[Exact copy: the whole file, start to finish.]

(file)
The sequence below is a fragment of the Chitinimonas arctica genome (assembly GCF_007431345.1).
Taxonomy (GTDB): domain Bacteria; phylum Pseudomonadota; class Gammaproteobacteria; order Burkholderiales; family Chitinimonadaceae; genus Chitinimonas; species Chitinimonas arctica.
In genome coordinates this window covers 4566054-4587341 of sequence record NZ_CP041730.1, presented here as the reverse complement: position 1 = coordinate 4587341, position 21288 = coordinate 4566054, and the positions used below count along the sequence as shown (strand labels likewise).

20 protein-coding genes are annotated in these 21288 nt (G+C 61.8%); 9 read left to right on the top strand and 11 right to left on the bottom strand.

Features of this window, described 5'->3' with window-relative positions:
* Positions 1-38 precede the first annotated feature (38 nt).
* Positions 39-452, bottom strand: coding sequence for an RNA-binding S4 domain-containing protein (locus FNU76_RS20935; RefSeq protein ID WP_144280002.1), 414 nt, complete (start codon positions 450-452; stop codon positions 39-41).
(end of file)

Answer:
The sequence below is a fragment of the Chitinimonas arctica genome (assembly GCF_007431345.1).
Taxonomy (GTDB): domain Bacteria; phylum Pseudomonadota; class Gammaproteobacteria; order Burkholderiales; family Chitinimonadaceae; genus Chitinimonas; species Chitinimonas arctica.
In genome coordinates this window covers 4566054-4587341 of sequence record NZ_CP041730.1, presented here as the reverse complement: position 1 = coordinate 4587341, position 21288 = coordinate 4566054, and the positions used below count along the sequence as shown (strand labels likewise).

20 protein-coding genes are annotated in these 21288 nt (G+C 61.8%); 9 read left to right on the top strand and 11 right to left on the bottom strand.

Features of this window, described 5'->3' with window-relative positions:
* Positions 1-38 precede the first annotated feature (38 nt).
* Positions 39-452, bottom strand: coding sequence for an RNA-binding S4 domain-containing protein (locus FNU76_RS20935; RefSeq protein ID WP_144280002.1), 414 nt, complete (start codon positions 450-452; stop codon positions 39-41).